I used to buy race gas by the 42 gallon barrel but after 9/11 I couldn't do that anymore. It is better to buy it in small five gallon cans anyway as it goes "bad" very quickly once it is opened. A better solution is additives that actually raise the octane of the fuel (not the small additives sold by the ounce in gas stations and WalMart but in one to five gallon cans that add whole numbers to your octane.
RACE GAS | Racing Fuel Concentrate
Once you have high octane gas available to you that you can find at any gas pump (you keep your additive in the trunk and add it as you fill the tank), then you can talk about your static compression ratio.
A stock cast iron head 454 running on pump gas has 7.4:1 static compression (with dished pistons). You want pop ups to fill the void of your 118-121 cc combustion chamber heads. My L-88 and LS-7 motors that I bought as service parts had 12.5 to 15,0:1 static compression ratios. With compression comes free horsepower.
That additive by the way is paint thinner. Well, it used to be paint thinner back before every one started using water based paints. It is Toluene:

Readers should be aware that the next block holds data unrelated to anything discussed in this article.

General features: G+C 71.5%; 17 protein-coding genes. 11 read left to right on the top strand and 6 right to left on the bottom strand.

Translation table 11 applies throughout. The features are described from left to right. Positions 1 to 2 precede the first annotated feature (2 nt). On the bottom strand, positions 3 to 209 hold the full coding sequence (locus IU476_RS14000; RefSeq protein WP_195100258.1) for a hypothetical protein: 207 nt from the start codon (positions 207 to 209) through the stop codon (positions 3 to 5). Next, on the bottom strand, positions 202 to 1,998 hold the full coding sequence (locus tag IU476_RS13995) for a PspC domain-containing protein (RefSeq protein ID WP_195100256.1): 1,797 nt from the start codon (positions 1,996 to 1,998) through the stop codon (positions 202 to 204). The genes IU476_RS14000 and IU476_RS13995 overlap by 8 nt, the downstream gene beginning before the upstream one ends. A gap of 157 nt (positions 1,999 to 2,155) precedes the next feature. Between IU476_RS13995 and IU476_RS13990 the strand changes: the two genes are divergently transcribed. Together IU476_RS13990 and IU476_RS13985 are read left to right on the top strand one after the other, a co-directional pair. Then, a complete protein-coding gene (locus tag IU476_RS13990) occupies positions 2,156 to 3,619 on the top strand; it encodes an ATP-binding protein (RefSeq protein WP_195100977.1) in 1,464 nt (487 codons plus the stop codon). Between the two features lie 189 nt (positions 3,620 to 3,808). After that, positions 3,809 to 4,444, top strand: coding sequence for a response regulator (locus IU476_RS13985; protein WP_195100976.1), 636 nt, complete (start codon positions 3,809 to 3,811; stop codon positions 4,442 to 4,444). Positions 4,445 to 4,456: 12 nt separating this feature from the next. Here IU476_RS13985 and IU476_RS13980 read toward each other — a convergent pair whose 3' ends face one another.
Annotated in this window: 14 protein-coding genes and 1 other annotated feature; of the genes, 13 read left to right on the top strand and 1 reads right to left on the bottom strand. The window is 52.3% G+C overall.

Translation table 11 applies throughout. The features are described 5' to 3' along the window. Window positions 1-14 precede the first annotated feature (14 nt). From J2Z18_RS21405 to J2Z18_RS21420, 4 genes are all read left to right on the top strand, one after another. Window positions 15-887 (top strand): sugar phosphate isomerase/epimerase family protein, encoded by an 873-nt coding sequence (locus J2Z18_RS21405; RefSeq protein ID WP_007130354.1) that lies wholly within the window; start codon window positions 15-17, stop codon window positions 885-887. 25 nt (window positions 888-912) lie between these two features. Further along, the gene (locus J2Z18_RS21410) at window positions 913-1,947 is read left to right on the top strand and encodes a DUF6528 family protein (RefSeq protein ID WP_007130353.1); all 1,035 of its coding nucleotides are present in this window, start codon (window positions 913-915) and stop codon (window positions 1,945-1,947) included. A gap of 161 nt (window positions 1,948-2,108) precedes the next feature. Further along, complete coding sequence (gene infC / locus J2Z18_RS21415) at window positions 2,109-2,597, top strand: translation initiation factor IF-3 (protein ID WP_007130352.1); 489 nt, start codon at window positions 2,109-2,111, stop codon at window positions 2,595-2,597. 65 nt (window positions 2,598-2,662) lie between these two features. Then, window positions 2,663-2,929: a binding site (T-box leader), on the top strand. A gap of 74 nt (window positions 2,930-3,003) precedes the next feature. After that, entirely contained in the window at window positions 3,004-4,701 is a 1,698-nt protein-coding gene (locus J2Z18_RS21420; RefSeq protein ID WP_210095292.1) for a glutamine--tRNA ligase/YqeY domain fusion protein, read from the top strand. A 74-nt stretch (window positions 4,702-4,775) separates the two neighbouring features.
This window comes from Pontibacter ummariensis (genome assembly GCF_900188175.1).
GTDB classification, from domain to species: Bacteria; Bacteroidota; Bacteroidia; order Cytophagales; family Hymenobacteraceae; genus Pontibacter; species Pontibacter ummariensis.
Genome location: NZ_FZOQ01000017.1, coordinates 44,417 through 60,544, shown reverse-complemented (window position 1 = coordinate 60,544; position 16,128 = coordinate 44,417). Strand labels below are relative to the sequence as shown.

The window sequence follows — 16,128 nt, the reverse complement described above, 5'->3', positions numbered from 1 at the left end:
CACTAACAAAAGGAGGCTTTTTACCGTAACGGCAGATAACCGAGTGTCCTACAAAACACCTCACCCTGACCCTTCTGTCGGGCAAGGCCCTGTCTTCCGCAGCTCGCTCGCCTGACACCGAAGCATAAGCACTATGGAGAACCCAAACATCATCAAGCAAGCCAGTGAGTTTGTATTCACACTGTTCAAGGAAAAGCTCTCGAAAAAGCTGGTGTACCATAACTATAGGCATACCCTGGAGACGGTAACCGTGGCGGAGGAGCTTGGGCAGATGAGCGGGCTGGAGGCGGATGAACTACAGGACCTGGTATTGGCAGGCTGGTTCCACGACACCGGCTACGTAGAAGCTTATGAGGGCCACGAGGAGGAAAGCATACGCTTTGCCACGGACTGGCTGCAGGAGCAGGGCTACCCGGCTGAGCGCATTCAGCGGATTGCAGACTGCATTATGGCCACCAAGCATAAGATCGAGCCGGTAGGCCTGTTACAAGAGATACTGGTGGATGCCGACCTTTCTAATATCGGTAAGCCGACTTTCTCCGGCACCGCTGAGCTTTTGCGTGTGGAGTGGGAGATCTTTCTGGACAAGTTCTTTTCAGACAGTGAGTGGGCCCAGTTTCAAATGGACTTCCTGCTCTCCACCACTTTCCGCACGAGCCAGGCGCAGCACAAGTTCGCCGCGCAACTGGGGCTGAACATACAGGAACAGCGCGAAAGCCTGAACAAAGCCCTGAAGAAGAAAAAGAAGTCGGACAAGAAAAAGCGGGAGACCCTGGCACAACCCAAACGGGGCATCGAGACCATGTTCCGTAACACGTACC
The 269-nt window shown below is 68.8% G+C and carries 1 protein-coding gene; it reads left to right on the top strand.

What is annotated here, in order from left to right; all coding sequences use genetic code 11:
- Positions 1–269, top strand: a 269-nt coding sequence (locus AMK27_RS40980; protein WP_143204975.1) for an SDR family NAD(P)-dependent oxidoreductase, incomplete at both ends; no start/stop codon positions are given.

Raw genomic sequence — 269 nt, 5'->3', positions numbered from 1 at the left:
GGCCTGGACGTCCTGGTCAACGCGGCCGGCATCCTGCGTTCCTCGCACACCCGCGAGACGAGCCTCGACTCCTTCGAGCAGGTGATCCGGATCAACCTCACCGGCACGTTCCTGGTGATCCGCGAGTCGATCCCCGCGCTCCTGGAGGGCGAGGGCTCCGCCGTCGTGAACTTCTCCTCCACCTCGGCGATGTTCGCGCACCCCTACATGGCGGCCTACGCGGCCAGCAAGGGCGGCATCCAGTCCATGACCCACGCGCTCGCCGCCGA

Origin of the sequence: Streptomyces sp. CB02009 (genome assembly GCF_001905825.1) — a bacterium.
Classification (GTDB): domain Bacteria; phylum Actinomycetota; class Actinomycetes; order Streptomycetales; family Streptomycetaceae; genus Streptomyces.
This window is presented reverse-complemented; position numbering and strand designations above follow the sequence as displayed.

Which causes cancer in people as well as laboratory mice (why we worry about mice getting cancer is beyond me; but most of the chemicals I handled warned me to keep it away from mice). It is a paint stripper so don't spill it on your car. It also evaporates as soon as you open the can (with a boiling point in the low seventies which means it is hard to keep around in Florida). But it is what the factory puts in race gas and doesn't contain lead.
You can still buy Tetraethyllead in barrels from Germany and mix it according to these charts to obtain any octane you want:
Octane Supreme Specs
or lead phosphate as used in the aviation industry in America:
Lead doesn't evaporate, but it is a cumulative heavy metal poison like Mercury that attacks your brain. Not to mention, once again it gives mice cancer, so don't let them breathe the gas fumes while you mix it.
And people wonder why I act crazy in my old age!